through a journey that I don't necessarily need to outline again, I found nursing. And, boy, am I ever glad that I did. Nursing has changed by life, my perspective, and makes me exceptionally excited about the career that I have ahead of me. The last three years at McGill, in the direct-entry program, has been the most challenging and humbling, yet the most rewarding educational experience of my life. I think that the perspective that the general public has of nurses is so diverse... and, when I say I am a Master's trained nurse, there is the inevitable question: why not medicine? well... because I want to be a nurse. I never knew it before, but, I know it now. I am a nurse! I am not "just" a nurse.
I have realized more and more that I am not interested in the diagnosing... probably the reason why I wouldn't pursue my Nurse Practitioner. I am interested in policy, and education, and working to figure out the complex ways of overcoming barriers to care, and working side by side with patients and families.
The direct entry program is so unique. And, one of the really unique things is that you have a small class. We started with about 17 people. After the first "qualifying' year, we lost Beth, Annie, Will, Carmen. All my close friends. It kinda sucked. but, the friendships that you gain with the people in your class continue to grow and grow. First year (i'm not going to lie), I wasn't all that impressed with my initial impressions. by graduation... WOW. I love these girls. They are amazing, and I will miss them terribly! Especially the girls in Global Health Stream, of which there is a special degree of torture, stress, anxiety, and reward to which we mutually experience. The girls that I have met over the past 3 years are smart, beautiful, funny, and oh so talented nurses.
The professors that I have had are so inspirational as well. Not only do they "scare" me into being a good academic, they are caring, professional nurses. They take the time to talk to you (at least they try!), and tell you when you are going off track. They are not easy. but, in order to be a good nurse, you need to be educated with high standards.
|we gotta do something about recruiting more tall women into the profession...|
When I was in Montreal in late-may/Early june with my mum for graduation, it was a perfect end. to enjoy a city that has been my off-and-on city. To see my friends that I will not see for a long time. To run in the eastern townships, and engage in relaxing spa experience with my mum. To have a party or two with the girls. And then... to walk across the stage with them, and remember our accomplishments.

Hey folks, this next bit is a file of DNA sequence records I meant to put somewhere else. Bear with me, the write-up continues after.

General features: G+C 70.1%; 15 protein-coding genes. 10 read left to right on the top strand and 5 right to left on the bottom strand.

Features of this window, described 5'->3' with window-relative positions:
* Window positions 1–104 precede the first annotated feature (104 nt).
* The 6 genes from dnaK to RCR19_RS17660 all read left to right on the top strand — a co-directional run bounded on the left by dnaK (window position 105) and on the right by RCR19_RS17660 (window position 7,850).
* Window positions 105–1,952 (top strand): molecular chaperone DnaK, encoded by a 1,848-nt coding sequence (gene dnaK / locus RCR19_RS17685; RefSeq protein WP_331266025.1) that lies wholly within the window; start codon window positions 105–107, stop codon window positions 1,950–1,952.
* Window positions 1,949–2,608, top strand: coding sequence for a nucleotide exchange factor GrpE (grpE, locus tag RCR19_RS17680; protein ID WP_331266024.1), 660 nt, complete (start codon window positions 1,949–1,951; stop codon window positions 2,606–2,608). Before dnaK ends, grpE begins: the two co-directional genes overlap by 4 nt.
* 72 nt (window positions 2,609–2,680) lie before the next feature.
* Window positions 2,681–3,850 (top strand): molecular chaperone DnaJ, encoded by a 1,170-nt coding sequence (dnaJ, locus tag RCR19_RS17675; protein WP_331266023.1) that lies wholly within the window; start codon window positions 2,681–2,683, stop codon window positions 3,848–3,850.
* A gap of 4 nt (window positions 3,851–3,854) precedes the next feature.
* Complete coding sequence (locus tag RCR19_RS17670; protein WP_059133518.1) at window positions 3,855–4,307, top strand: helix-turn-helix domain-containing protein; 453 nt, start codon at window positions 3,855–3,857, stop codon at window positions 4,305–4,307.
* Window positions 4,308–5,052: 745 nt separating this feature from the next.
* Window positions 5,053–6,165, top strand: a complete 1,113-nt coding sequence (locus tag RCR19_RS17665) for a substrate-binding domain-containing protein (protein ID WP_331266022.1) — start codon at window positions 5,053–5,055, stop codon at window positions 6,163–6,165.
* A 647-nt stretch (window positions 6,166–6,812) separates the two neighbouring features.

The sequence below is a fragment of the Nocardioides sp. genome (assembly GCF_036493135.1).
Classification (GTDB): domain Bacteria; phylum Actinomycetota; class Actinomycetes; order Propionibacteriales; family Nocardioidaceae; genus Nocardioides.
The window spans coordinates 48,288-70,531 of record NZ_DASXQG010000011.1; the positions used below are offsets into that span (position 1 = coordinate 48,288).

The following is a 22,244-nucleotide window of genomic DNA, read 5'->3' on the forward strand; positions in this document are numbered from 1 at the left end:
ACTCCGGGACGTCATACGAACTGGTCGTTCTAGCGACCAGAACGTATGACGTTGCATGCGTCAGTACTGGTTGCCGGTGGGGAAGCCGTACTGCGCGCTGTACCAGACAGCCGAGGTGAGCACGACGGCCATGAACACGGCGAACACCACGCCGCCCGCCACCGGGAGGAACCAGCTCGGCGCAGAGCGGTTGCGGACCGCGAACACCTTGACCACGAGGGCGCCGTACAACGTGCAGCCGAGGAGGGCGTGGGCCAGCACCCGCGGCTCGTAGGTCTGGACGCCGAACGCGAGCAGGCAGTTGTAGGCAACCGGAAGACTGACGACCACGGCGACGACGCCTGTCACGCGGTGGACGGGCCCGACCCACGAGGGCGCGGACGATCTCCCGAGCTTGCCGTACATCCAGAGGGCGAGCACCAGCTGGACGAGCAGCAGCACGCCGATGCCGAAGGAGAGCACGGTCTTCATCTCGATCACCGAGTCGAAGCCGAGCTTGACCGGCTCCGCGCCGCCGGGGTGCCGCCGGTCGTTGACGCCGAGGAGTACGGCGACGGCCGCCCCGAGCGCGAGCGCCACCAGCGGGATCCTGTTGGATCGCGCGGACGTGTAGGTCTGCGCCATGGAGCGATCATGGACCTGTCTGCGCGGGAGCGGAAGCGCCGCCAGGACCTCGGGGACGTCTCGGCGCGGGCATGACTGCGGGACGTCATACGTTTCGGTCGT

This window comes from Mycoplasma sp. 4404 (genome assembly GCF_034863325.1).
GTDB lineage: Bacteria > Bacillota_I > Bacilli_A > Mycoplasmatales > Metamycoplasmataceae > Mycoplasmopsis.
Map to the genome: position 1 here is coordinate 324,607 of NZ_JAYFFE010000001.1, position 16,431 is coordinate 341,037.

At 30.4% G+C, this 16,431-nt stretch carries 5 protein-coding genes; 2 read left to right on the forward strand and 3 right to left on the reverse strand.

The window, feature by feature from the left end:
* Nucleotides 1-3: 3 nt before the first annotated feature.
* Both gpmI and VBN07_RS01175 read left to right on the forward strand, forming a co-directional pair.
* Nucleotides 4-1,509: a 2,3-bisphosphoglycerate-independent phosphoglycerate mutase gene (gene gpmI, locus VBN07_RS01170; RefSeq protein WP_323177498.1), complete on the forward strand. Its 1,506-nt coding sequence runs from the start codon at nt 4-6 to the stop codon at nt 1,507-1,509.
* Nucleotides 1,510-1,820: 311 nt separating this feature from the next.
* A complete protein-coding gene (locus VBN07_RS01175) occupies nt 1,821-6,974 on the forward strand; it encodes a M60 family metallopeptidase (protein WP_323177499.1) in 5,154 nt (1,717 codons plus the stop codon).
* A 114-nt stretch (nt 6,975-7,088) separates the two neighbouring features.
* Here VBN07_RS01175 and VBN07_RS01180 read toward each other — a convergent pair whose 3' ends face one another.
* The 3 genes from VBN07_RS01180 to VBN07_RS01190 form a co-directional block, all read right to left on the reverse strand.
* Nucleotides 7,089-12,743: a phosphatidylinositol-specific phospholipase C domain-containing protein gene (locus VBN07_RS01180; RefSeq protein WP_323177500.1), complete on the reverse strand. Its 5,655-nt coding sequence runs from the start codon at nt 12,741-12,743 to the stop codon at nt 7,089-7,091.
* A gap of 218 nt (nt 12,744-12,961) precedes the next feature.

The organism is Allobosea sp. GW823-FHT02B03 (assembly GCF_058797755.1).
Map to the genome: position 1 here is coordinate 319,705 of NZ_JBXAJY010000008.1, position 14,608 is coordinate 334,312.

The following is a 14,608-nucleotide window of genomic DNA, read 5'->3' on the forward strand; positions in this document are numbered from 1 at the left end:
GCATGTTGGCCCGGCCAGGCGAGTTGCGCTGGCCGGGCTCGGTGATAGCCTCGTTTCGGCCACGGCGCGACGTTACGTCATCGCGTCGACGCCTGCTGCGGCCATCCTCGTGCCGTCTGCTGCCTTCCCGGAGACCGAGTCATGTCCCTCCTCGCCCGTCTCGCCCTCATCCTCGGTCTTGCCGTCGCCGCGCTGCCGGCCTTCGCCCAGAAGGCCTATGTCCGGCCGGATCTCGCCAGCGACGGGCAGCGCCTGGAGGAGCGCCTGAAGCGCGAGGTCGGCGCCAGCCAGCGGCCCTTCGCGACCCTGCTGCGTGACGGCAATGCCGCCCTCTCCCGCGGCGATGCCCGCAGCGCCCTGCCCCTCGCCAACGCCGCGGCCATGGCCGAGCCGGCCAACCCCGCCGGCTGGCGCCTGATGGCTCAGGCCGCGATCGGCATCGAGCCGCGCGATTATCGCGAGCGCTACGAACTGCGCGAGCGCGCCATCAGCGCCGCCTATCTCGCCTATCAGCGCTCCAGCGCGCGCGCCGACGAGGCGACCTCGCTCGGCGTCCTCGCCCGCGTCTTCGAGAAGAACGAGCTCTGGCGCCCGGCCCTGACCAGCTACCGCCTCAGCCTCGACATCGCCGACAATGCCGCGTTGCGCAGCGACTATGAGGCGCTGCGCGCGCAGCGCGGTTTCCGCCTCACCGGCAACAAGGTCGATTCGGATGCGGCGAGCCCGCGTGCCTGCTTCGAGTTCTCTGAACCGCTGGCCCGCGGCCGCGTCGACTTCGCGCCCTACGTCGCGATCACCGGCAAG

Finally, immediately after my return from Montreal, I had a job interview the next morning. I had a little freak out, because I didn't feel prepared for it... I didn't know *how* to prepare for it. But, all I knew was that it was my dream job. A position at Vancouver Coastal Health, on their clinical outreach housing team. It is located in the Downtown East Side, and you work autonomously in the shelters and hotels in the community. As a nurse, you go out to meet people who would not otherwise access healthcare, offering primary care. It involves a lot of mental illness, addiction, and harm reduction. I don't know much about the details of the position. But, I went into the interview, and knew that I would love it. The first indication was that my interviewers had sleeve tattoos, and facial piercing. The second indication was that there were dogs present in the office. These are things I love.
I felt good with the interview, and was happy that they gave me the questions, 10-minutes prior to going into the interview. Of course, following the interview, I felt like I could've had "better" answers, but, I felt like I gave a good presentation of myself, my knowledge, and my beliefs.
It took them forever.... Like 3 weeks... to get back to me (despite them sending me emails every once and a while saying... "we'll let you know soon!"). and, it was killing me. I was pulling out my "how am I going to find a job? who can I network with?" ideas. And then, finally. When I was riding last monday with my Uncle Don (who is riding his bike across canada for YMCA Strongkids Campaign) and Cousin Rob to Harrison Hot Springs, I got the call. Since I was on my bike, I was unable to talk at that point. But, later in the afternoon, I was told "If you still want it (um, of course!), the job is yours!"
So, as soon as some paperwork bureaucracy is over and done... I can start! I was supposed to start tomorrow (um, best birthday ever?!?!), but, it will probably be Tuesday.
so that's it for now, folks!
this week: new job, birthday, and 1/2 ironman on Sunday! BIG WEEK!